Meet the Studio behind Design Within Reach

General / People / Places / March 15, 2018

Let’s say you’re the head of the design studio that for the past seven years has been creating the perfect built environment for modernist retailer Design Within Reach.

And that in that time, you’ve executed 20 projects for the company, coast-to-coast.

What would your next move be?

If you’re Laith Sayigh and DFA, you publish a book.

“We really felt it was time to put together DFA’s first publication,” says Sayigh, principal in the New York firm. “We thought DWR would be the place to start, and to look at a whole body of work and think about it.”

They selected four projects of varying sizes and scale – one in New York, one in Scottsdale, one in Paramus and another in San Francisco.

The New York outlet is an adaptive re-use on 57th Street, coming in at 16,000 square feet on four levels. “It has a tiny presence on ground floor, a basement and more on the upper two floors,” he says. “The intent is to bring the customers up – to create enough of a draw from that tiny space to the upper levels.”

The Scottsdale project is smaller and more intimate. “When we finished it, we felt we’d really reached the perfect store for them in flow, products and sequence of elements to brand DWR,” he says. “That store managed to really encapsulate what they want to be – It’s 14,000 square feet, and that’s their sweet spot.”

At Westfield Mall in Paramus, N.J. they designed and built a 16,000 studio from the ground up. “It’s in the mall for most of the High Street brands coming out of New York, testing brands coming out of New York City – it has a huge amount of people coming through and it’s a test bed,” he says. “It’s a simple, clean, modernist, single-story that has all the elements for branding.”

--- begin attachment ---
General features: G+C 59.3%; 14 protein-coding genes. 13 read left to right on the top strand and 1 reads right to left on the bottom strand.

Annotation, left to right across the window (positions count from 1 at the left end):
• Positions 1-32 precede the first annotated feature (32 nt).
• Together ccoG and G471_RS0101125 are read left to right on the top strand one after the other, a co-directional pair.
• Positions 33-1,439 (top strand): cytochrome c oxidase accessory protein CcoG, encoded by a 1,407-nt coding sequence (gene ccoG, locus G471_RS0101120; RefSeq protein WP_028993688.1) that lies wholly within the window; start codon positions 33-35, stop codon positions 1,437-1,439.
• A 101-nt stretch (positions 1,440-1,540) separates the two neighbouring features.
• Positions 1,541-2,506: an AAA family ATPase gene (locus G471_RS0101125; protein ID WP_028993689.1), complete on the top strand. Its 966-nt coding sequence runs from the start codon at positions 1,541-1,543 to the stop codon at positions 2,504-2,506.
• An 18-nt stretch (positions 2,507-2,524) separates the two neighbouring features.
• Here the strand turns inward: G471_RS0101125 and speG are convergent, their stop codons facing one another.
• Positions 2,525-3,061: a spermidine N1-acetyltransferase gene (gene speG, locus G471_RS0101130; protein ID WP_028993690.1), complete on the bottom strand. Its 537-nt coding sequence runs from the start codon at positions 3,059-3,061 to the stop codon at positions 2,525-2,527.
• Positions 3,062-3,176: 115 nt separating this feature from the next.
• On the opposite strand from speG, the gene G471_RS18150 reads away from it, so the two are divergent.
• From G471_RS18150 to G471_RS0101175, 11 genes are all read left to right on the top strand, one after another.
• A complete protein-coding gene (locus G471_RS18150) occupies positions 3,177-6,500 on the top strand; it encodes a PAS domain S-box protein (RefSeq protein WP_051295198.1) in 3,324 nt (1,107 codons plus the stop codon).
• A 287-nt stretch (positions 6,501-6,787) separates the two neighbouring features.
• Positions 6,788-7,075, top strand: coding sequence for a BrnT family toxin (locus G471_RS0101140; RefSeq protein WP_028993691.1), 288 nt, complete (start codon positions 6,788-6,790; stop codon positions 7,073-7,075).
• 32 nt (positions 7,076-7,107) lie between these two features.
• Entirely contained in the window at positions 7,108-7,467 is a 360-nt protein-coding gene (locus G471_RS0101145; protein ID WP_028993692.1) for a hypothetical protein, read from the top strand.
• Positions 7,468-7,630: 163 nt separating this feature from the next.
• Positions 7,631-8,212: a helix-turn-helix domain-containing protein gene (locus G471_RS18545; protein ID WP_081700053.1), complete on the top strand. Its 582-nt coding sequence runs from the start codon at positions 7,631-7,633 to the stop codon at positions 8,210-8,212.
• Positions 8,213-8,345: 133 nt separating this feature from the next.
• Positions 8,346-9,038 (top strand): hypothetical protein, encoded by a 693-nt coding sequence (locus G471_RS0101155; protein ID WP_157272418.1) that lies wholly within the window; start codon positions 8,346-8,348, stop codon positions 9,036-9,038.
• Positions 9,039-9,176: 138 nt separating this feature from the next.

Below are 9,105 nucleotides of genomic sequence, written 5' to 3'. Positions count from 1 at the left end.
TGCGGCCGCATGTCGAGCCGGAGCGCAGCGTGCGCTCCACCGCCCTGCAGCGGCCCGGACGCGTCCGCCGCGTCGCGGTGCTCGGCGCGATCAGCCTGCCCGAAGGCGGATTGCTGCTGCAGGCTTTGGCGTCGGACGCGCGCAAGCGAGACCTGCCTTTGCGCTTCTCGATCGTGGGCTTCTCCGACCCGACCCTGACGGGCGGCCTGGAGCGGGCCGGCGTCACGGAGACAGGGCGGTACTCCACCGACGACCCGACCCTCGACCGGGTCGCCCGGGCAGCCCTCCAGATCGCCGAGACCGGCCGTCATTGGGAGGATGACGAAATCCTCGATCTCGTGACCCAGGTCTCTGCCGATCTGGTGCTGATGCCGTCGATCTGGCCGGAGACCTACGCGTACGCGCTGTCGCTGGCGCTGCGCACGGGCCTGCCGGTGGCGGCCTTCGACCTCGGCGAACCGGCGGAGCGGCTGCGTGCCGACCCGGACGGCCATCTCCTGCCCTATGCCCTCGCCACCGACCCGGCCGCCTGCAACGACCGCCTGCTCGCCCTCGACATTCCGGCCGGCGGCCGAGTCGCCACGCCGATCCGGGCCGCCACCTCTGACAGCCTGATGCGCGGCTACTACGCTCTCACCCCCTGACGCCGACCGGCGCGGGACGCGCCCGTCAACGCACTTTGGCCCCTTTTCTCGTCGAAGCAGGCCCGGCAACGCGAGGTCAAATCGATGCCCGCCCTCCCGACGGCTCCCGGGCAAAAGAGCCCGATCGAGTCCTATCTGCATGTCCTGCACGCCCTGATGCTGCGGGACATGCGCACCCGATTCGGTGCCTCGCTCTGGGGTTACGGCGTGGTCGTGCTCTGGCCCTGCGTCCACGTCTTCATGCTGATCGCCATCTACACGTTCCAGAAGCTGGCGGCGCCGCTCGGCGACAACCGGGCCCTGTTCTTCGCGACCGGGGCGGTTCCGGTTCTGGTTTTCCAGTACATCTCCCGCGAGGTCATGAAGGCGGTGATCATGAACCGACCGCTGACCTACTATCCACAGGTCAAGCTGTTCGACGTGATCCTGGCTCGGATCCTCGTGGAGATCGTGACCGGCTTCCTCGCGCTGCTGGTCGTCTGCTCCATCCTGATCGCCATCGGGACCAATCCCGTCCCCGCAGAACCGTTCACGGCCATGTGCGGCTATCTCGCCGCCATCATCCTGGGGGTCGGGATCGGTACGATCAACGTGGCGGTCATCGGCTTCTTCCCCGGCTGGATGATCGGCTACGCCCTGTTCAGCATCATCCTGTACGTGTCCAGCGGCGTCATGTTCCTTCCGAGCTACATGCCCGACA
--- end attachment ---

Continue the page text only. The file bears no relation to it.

That means a particular kind of metal cladding and a particular kind of gable. “We do our own landscaping,” he says. “There are planters from Cor-ten steel, and we designed cabinet systems designed for them.”

The fourth, in San Francisco, is in a 1930s concrete warehouse – and comes in at 18,000 square feet. “We looked at how they marketed themselves and their products, so there are four rooms: a living room, bedroom, dining room and study,” he says. “We came up with 12 distinctive houses and how the materials could be, with choices. San Francisco is the test store for that – it’s super-luxurious, high-end and aspirational.”

The new book, called – naturally enough – DFA for Design Within Reach, is now out. It offers an introduction by Ron Broadhurst and an essay by Alice Twemlow.

For more, go here.

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Michael Welton




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